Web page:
A Port Authority of New York and New Jersey commissioner has resigned after she is seen berating two police officers during a traffic stop involving her daughter, newly released police video shows.
Caren Turner, a lobbyist who headed the agency’s Government and Ethics committee and sat on its operations committee, can be seen on dashcam video released by the Tenafly, New Jersey, police department flashing her Port Authority commissioner's badge and cursing at the officers.
Former Gov. Chris Christie named her a commissioner last year.
The incident began March 31 when police say they pulled over a Toyota for illegally tinted windows before discovering the car’s registration had expired, telling the driver they had to impound the vehicle.
That’s when Turner’s daughter, a backseat passenger, called her mother to come pick them up. Turner soon arrived and approached the officers.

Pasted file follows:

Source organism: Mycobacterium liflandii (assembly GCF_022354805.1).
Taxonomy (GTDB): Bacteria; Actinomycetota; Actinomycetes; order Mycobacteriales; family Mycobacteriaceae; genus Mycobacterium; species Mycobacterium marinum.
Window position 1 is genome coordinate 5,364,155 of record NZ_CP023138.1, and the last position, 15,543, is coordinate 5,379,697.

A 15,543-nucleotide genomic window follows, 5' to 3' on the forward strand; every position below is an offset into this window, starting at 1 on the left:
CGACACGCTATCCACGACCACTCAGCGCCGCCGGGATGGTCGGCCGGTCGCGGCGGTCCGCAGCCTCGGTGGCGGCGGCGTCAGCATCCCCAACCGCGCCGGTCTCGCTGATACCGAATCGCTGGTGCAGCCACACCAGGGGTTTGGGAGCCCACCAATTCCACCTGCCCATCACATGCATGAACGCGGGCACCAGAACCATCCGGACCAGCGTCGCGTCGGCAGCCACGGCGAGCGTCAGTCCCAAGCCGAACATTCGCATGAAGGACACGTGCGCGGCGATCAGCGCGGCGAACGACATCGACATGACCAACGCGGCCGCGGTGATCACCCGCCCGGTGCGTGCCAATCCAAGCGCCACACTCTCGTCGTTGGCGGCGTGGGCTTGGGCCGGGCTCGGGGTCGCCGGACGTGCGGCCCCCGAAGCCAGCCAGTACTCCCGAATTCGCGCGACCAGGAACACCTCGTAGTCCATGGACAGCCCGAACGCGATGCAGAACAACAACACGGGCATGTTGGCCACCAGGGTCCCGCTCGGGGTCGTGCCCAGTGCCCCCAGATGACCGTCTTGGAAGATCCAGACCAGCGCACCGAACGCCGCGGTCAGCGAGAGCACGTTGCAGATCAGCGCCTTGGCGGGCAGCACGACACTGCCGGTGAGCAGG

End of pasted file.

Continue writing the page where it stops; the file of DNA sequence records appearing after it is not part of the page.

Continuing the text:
The video, which police released Tuesday night, shows her handing officers a business card and demanding to know why the vehicle had been pulled over. The officers told Turner they were legally barred from sharing that information with her because she was neither the driver nor the owner of the car.
Turner then begins to berate the officers saying at one point, “You’re a disappointment and you are just following him, so you are also a disappointment.”
ABC News has been unable to reach Turner for comment but her resignation letter to N.J. Gov. Phil Murphy reportedly included that she was "pleased to have played a role in the Port Authority's vital mission."
The bi-state Port Authority, which manages bridges, tunnels, airports, and seaports, said in a statement, “The video speaks for itself. The conduct was indefensible. The Board takes its recently adopted Code of Ethics for Commissioners extremely seriously and was preparing to form a special committee to review the findings of the Inspector General investigation and take action at this Thursday’s Board meeting. Commissioner Turner’s resignation was appropriate given her outrageous conduct.”
In a tweet this morning, the New Jersey State Policemen’s Benevolent Association praised the Tenafly officers for keeping their “composure despite conduct of political appointee.”
Turner, who submitted her resignation last week, has not been charged.